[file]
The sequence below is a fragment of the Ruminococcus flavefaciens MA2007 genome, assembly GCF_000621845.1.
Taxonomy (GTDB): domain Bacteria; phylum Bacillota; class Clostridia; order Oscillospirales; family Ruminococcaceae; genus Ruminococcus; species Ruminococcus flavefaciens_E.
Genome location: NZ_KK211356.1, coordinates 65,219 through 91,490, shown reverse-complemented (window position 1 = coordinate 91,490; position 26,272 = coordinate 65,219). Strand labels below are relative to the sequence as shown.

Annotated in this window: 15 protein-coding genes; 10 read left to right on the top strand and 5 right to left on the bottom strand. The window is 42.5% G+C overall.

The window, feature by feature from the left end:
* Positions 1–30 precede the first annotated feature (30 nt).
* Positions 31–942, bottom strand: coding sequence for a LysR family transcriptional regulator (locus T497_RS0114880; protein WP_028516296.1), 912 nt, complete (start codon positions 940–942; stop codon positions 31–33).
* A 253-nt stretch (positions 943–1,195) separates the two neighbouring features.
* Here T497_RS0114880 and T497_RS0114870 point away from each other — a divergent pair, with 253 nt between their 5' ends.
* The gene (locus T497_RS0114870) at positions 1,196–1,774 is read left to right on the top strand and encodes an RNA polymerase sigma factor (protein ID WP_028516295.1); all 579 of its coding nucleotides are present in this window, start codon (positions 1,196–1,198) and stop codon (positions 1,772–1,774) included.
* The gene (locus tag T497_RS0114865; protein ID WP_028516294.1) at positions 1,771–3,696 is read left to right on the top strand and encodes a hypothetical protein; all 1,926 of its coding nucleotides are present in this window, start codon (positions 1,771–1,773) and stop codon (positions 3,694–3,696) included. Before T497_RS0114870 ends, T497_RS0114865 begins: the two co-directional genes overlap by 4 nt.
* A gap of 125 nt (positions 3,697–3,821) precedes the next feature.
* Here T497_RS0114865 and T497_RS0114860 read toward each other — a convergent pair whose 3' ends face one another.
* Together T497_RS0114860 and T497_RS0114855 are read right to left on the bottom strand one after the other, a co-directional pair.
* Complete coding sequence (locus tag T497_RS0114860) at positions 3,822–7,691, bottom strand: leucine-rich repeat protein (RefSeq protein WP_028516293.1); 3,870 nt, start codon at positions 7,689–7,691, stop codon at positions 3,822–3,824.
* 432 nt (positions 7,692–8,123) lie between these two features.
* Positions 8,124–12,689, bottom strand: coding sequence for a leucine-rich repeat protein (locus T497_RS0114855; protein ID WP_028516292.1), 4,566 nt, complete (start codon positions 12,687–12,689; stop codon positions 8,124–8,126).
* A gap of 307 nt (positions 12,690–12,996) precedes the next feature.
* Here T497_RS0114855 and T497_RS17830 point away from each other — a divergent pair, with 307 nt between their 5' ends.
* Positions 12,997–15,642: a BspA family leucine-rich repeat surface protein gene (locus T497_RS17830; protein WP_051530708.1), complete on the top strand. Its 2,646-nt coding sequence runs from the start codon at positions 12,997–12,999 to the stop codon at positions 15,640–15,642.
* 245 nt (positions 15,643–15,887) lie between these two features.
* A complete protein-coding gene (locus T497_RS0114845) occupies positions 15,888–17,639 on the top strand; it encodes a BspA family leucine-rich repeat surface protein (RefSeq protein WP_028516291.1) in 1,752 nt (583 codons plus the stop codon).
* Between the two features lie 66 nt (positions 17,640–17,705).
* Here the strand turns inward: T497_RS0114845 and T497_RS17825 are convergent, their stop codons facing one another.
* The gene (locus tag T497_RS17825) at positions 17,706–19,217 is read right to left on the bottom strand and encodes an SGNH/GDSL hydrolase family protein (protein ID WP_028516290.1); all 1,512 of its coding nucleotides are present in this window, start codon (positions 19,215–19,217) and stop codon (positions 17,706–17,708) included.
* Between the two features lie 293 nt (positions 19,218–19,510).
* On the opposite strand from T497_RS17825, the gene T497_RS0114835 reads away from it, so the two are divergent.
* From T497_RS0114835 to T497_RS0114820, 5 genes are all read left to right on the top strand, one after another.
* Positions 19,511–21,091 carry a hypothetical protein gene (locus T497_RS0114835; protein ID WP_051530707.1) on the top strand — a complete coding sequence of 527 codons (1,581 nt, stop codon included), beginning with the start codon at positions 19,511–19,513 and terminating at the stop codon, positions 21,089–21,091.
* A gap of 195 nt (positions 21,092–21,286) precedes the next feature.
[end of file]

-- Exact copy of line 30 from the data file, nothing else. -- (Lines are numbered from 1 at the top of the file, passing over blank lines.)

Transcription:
* A gap of 195 nt (positions 21,092–21,286) precedes the next feature.